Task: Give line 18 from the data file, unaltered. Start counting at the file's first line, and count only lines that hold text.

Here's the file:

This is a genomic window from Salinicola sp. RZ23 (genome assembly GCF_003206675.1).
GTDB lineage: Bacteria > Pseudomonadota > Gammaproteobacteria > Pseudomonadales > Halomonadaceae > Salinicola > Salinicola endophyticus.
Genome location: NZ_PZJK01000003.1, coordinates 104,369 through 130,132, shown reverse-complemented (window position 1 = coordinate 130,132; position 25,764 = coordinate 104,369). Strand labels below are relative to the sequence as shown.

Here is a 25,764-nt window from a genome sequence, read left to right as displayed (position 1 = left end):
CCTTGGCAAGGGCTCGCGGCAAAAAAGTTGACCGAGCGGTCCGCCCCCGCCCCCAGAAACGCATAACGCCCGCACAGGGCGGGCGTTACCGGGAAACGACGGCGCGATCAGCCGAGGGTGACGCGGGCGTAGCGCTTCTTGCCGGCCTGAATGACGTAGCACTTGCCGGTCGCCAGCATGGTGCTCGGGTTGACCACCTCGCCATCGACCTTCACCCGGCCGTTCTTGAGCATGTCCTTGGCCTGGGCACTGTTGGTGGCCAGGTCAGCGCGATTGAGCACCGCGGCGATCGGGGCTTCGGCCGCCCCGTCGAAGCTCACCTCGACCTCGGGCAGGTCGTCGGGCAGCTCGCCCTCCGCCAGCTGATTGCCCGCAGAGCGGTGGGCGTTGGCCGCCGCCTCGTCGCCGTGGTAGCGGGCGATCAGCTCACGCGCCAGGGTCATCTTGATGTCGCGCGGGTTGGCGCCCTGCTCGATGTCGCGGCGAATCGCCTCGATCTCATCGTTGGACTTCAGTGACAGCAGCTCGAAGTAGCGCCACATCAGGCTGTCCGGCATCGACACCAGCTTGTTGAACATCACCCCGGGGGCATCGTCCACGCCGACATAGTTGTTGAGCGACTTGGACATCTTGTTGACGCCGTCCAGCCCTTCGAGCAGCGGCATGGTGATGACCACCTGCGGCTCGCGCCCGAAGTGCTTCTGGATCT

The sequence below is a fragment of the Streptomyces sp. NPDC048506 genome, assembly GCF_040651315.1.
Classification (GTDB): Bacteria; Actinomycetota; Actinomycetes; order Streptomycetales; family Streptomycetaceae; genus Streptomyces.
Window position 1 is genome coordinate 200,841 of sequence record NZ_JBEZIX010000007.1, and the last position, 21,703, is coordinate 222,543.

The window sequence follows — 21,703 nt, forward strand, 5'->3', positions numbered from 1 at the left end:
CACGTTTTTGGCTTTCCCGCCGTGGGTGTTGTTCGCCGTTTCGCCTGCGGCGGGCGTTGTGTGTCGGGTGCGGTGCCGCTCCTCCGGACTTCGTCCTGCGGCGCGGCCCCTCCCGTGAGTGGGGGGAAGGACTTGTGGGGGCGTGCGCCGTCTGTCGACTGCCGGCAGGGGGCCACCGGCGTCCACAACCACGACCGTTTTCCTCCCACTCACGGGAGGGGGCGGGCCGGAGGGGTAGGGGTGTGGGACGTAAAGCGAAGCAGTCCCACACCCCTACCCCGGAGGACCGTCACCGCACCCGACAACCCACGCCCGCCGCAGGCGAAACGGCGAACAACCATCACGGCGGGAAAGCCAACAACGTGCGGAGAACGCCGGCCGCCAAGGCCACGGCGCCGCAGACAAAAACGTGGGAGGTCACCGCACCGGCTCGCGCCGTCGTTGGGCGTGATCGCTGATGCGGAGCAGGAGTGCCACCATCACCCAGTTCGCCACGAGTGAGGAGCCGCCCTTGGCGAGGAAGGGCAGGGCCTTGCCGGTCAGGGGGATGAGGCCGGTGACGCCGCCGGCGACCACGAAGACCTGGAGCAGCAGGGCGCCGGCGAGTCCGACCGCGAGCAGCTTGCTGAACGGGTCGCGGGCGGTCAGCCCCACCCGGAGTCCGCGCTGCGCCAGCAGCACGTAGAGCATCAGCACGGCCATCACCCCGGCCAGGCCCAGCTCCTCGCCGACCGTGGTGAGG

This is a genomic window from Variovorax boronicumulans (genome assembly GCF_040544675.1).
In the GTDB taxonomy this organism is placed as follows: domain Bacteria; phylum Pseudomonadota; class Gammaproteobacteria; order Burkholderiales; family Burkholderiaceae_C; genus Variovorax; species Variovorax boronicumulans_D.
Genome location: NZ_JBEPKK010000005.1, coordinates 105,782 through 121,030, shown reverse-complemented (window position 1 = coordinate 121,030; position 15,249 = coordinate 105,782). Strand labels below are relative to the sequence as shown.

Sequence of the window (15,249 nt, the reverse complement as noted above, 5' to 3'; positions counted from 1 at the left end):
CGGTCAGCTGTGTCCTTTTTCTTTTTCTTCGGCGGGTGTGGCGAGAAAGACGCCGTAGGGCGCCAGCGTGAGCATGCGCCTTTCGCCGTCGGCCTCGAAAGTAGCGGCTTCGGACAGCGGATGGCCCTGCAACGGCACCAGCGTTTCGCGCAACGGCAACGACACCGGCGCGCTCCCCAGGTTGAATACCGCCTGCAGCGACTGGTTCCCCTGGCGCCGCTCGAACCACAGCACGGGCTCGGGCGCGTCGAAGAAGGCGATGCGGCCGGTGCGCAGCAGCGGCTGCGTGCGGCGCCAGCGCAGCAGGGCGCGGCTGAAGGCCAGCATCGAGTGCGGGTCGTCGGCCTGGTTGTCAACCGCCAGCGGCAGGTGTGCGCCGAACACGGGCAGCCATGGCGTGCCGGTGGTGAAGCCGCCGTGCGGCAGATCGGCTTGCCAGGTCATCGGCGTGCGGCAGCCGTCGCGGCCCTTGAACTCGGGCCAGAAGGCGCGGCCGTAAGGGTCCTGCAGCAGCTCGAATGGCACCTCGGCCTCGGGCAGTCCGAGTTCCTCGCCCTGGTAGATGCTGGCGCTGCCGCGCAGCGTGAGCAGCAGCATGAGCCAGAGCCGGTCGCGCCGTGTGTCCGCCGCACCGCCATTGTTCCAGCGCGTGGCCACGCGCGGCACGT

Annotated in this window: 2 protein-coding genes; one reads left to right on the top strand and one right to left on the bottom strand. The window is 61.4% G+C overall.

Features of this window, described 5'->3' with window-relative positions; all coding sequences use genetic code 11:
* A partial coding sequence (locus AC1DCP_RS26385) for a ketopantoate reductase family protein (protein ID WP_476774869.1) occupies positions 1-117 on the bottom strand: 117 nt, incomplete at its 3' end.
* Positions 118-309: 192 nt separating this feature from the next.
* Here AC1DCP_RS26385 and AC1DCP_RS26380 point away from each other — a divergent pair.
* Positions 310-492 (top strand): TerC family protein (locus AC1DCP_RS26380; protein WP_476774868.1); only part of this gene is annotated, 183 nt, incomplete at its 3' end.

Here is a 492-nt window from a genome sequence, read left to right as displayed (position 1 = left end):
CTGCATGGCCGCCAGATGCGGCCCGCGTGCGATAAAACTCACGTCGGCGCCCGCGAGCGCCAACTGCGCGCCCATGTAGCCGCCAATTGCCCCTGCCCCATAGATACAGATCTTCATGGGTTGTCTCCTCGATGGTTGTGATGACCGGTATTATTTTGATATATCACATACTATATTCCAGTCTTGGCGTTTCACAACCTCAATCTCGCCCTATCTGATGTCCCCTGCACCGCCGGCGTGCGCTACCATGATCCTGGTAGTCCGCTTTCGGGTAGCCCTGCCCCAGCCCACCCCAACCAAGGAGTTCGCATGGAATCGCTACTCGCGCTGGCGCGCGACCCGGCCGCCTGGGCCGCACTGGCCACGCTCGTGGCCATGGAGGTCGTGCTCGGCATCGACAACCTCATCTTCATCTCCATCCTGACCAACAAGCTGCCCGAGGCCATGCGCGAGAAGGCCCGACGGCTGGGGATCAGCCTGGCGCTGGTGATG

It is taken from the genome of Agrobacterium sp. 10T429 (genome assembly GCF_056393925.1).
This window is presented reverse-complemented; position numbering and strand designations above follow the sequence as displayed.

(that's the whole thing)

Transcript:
* A partial coding sequence (locus AC1DCP_RS26385) for a ketopantoate reductase family protein (protein ID WP_476774869.1) occupies positions 1-117 on the bottom strand: 117 nt, incomplete at its 3' end.